Overall, coffee blooming is a welcome addition to the coffee brewing process, especially for methods that call more traditional pour over techniques, such as V60, Chemex or Kalita brewers.
Darker roasted coffee will bloom more aggressively than lighter roasted coffee, all other things being equal, and freshly roasted, freshly ground coffee will also release more CO2 than stale coffee.
I hope you have found this deep dive into coffee blooming useful, and let me know in the comments below about your experiences with coffee blooming.
How Much Water Should I Use to Bloom My Coffee?
1 part coffee to 2 parts water tends to work best for coffee blooming.
Is Blooming Actually Important?
Yes. Blooming definitely helps reduce the bitterness, sourness and astringency of your coffee, especially when using darker roasts.
Should You Bloom Every Type of Coffee?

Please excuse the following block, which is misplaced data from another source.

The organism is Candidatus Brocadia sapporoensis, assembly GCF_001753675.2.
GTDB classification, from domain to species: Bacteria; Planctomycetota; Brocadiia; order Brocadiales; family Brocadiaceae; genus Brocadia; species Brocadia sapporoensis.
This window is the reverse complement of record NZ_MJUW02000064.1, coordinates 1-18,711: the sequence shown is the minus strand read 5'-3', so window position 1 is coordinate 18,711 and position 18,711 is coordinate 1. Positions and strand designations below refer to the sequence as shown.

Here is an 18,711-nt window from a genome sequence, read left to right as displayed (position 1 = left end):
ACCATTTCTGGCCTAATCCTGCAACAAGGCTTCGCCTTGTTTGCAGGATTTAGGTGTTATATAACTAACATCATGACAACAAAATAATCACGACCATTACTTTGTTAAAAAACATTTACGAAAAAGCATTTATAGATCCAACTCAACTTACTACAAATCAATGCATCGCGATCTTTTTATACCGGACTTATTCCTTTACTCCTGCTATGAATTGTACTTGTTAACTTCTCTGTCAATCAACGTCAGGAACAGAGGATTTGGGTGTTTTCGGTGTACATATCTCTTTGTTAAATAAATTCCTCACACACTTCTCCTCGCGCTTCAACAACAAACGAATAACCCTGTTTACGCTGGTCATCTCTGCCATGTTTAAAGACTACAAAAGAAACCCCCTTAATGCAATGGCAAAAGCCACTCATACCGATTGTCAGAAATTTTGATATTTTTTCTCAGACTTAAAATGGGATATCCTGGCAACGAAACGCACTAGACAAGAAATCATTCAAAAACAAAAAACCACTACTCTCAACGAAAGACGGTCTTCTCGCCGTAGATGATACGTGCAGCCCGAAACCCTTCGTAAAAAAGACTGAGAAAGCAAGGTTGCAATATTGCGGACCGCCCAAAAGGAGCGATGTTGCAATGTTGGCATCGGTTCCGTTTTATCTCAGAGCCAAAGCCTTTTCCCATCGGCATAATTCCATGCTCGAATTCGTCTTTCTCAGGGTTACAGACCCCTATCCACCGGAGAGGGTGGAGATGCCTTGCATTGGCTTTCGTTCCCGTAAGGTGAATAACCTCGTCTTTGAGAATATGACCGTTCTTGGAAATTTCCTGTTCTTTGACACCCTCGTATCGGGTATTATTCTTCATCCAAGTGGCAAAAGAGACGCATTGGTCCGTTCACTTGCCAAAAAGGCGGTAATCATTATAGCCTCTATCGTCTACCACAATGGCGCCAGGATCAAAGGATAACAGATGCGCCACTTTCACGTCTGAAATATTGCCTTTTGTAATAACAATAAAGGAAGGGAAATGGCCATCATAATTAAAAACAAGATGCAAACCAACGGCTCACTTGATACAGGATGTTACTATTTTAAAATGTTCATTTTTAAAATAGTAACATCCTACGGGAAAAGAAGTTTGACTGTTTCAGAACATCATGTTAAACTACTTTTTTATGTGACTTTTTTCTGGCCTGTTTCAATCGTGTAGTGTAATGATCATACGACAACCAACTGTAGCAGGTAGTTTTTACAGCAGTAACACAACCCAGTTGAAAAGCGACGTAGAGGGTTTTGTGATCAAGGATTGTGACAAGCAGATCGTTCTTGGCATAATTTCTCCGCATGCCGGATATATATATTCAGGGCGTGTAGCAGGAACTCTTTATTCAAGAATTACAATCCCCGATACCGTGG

Darker roasted, freshly ground and freshly roasted coffee tends to benefit more from blooming, as there is more built up CO2 to be released. However, all coffee types can benefit from blooming.
In terms of methods that lend themselves best to blooming, direct pour over methods like V60, Chemex, Kalita and Aeropress tend to benefit the most, whereas espresso, moka pot and French press are bloomed less frequently.
What Causes Coffee Grounds to Bloom?
As hot water is poured over freshly ground coffee, it will swell up and expand as CO2 gas is rapidly released. This helps reduce the bitterness of the coffee and extracts the coffee oils more easily.
Won’t My Coffee Bloom Automatically?
Whilst your coffee will bloom just by pouring a load of water onto the grounds, it won’t extract as evenly and channelling may occur if you don’t go through the proper blooming phase to start with.
Also, you may well add too much turbulence to the coffee grounds, which again can lead to over extraction.